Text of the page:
If September is a time of new routines for you too here’s a checklist of six suggestions to help you get off to a healthy start.
- Vacuum and dust to reduce your exposure to flame retardants. Dust contains tiny particles of stuff that includes a lot of undesirable chemicals, like flame retardants. Enthusiastic dusting and vacuuming will keep flame retardants harboured by dust in check. When you dust use a damp cloth so you’re not simply stirring up the dust.
- Test your home for radon. New Brunswick homes have the highest radon levels in the country and 20% of New Brunswickers live in homes with radon concentrations above the Health Canada guidelines. Considering that exposure to radon gas is the second leading cause of lung cancer, testing your home for radon gas is a logical safety precaution. A simple test sold through the NB Lung Association and hardware stores will let you know if radon gas is a problem in your home.
- Bid goodbye to synthetic air fresheners. Room sprays and plug-ins are loaded with toxic chemicals including phalates (hormone-disrupting chemicals) and VOC’s (volatile organic compounds) that have been linked to increased incidences of headaches, diarrhea and depression. Replace aerosols, plug-ins and any other synthetic “fresheners” with essential oils and baking soda (or open a window.)
- Air out your dry cleaning before bringing it in the house. When you bring dry cleaning home, remove the plastic and hang it on the clothesline or in the garage before bringing it in the house and never put it in the closet before airing it out. Dry cleaning effluent off-gasses VOCs (even so-called “organic” dry cleaners) and you don’t want to coop those fumes up in your closets.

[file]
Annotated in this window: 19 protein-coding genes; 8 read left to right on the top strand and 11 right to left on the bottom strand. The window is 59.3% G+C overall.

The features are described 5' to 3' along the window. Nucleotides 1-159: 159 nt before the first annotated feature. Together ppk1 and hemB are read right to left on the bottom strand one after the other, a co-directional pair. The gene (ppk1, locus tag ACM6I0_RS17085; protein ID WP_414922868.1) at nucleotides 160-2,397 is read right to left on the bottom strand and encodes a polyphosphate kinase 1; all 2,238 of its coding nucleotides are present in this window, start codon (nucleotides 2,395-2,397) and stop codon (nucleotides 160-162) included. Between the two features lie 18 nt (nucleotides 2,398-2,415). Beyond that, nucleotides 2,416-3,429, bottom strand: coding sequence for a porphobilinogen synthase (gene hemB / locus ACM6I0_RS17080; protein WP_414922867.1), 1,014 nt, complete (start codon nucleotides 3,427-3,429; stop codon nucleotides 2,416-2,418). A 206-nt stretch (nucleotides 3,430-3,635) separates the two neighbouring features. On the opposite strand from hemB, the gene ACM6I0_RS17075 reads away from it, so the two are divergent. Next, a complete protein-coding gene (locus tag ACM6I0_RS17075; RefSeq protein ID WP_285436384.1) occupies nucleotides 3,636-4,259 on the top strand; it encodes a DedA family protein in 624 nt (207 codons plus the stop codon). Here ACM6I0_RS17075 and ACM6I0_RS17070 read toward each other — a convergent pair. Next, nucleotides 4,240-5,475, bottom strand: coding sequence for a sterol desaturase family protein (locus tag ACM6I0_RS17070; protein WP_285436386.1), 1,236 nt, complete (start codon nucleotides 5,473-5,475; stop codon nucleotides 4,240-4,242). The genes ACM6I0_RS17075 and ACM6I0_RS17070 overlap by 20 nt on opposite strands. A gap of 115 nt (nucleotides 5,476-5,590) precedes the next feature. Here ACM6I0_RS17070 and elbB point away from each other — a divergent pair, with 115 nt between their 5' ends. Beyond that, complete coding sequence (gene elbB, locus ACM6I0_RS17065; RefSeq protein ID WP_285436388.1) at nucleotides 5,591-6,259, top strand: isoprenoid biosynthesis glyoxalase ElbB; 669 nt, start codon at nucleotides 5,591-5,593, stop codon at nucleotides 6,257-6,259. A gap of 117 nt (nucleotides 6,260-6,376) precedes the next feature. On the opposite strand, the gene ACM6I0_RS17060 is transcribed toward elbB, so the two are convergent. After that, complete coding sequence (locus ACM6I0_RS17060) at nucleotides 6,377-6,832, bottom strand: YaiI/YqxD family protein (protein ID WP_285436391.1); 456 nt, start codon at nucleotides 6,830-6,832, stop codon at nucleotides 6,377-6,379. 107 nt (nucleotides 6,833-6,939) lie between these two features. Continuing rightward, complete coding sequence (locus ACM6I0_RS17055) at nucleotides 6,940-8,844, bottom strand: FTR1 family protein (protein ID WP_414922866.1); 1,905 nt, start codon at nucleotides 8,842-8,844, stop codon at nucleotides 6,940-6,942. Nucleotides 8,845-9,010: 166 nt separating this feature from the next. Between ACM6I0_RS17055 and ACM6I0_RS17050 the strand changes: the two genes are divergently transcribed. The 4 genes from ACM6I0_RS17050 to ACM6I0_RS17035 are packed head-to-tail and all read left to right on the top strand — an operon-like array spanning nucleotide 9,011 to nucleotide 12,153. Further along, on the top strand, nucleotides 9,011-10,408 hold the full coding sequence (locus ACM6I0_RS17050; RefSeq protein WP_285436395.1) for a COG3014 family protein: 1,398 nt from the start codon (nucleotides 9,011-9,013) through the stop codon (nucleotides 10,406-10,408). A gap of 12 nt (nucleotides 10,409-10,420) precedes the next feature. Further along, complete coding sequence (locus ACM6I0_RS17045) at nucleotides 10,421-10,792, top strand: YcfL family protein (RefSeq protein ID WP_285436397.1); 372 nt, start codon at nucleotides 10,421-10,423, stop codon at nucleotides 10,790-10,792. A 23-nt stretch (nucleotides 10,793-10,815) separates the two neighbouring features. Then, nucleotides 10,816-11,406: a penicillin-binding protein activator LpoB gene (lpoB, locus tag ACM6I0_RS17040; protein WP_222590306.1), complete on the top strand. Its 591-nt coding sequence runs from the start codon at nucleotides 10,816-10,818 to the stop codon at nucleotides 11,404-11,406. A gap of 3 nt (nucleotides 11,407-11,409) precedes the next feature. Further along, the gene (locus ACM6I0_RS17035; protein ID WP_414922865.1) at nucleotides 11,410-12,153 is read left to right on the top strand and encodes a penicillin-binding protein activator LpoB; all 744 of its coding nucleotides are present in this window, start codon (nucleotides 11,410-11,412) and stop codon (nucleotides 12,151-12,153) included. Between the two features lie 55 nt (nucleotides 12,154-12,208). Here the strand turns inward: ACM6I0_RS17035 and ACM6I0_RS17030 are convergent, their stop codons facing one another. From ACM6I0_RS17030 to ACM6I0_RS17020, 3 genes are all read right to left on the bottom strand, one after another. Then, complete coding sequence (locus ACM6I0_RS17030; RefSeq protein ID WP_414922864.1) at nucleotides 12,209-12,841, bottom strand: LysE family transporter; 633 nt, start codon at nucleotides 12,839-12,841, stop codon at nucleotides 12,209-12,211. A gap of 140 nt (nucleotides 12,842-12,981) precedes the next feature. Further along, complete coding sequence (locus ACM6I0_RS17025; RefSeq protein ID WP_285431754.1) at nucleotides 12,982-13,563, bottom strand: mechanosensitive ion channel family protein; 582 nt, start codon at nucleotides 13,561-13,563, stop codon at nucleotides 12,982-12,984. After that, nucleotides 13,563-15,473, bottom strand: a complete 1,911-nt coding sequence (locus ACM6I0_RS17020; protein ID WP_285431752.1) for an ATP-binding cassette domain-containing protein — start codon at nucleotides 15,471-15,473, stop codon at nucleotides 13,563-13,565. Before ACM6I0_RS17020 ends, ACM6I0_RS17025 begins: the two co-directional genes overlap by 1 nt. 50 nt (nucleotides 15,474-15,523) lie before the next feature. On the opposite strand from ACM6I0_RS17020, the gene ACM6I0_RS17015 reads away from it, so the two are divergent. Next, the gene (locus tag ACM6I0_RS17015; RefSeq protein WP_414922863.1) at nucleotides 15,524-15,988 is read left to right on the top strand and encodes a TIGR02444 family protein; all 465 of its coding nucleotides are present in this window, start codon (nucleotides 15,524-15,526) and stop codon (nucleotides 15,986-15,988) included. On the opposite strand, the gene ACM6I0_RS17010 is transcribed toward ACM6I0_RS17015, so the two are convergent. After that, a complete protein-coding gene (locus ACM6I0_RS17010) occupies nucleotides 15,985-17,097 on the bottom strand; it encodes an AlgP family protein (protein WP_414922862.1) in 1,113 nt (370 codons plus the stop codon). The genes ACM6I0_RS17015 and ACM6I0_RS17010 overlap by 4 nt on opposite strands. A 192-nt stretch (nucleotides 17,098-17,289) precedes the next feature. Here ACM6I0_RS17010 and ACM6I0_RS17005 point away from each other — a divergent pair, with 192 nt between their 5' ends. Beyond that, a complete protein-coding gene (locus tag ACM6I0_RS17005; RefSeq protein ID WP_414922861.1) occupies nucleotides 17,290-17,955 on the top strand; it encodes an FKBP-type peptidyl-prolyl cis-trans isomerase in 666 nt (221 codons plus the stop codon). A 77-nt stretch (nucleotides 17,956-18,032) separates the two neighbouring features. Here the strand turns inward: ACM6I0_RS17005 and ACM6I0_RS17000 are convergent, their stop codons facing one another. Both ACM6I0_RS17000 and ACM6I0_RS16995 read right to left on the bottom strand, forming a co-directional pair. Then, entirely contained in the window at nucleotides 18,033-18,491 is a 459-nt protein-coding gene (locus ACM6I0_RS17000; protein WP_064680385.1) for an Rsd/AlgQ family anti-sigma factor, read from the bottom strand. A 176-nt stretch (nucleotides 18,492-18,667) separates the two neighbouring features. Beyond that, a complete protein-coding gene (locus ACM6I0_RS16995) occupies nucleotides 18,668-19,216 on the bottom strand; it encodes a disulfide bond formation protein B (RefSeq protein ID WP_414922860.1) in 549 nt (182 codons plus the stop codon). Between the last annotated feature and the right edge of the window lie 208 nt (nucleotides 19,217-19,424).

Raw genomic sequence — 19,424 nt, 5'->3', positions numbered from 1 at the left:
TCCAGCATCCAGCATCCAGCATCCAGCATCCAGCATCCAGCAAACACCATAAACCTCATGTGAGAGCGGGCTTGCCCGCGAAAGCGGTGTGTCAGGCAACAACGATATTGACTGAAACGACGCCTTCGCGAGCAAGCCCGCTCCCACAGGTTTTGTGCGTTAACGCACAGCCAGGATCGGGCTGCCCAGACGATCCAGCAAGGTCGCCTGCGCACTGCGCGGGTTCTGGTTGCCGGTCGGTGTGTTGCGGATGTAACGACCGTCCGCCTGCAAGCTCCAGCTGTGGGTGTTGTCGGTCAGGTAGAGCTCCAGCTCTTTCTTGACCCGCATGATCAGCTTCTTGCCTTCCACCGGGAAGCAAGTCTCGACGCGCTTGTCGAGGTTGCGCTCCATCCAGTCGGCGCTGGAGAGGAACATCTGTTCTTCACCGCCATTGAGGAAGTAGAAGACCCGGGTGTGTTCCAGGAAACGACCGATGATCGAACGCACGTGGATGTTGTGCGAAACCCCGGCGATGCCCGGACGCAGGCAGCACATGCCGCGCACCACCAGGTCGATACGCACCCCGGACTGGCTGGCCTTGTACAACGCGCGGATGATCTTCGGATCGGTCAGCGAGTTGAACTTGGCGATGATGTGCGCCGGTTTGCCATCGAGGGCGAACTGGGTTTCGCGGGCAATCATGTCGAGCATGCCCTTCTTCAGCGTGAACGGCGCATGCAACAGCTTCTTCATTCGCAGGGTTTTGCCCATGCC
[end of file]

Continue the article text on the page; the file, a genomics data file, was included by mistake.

When you buy new clothes wash them three times before wearing them. New clothes are treated with several chemicals to keep them looking crisp and to keep them from being damaged during shipping. As your new clothes rub on your skin these chemicals get absorbed into your body. And that new-clothes smell – you’re inhaling the chemicals.
Try Meatless Monday for the month of September. It’s often been said that eating less meat is the single best thing you can do for the environment. Meat has a high carbon footprint and beef in particular gets an iffy environmental rating because it’s fed growth hormones. There is no science that says whether these hormones are harmful to humans but they are harming the environment. Hormone residue in cow manure, especially from huge factory farms, is making its way into waterways, disrupting ecosystems and causing irregularities in fish eggs. Look for organic or naturally raised meat and eat less of it.
Even choosing just one or two of these habits will help to make your home healthier for you and the environment.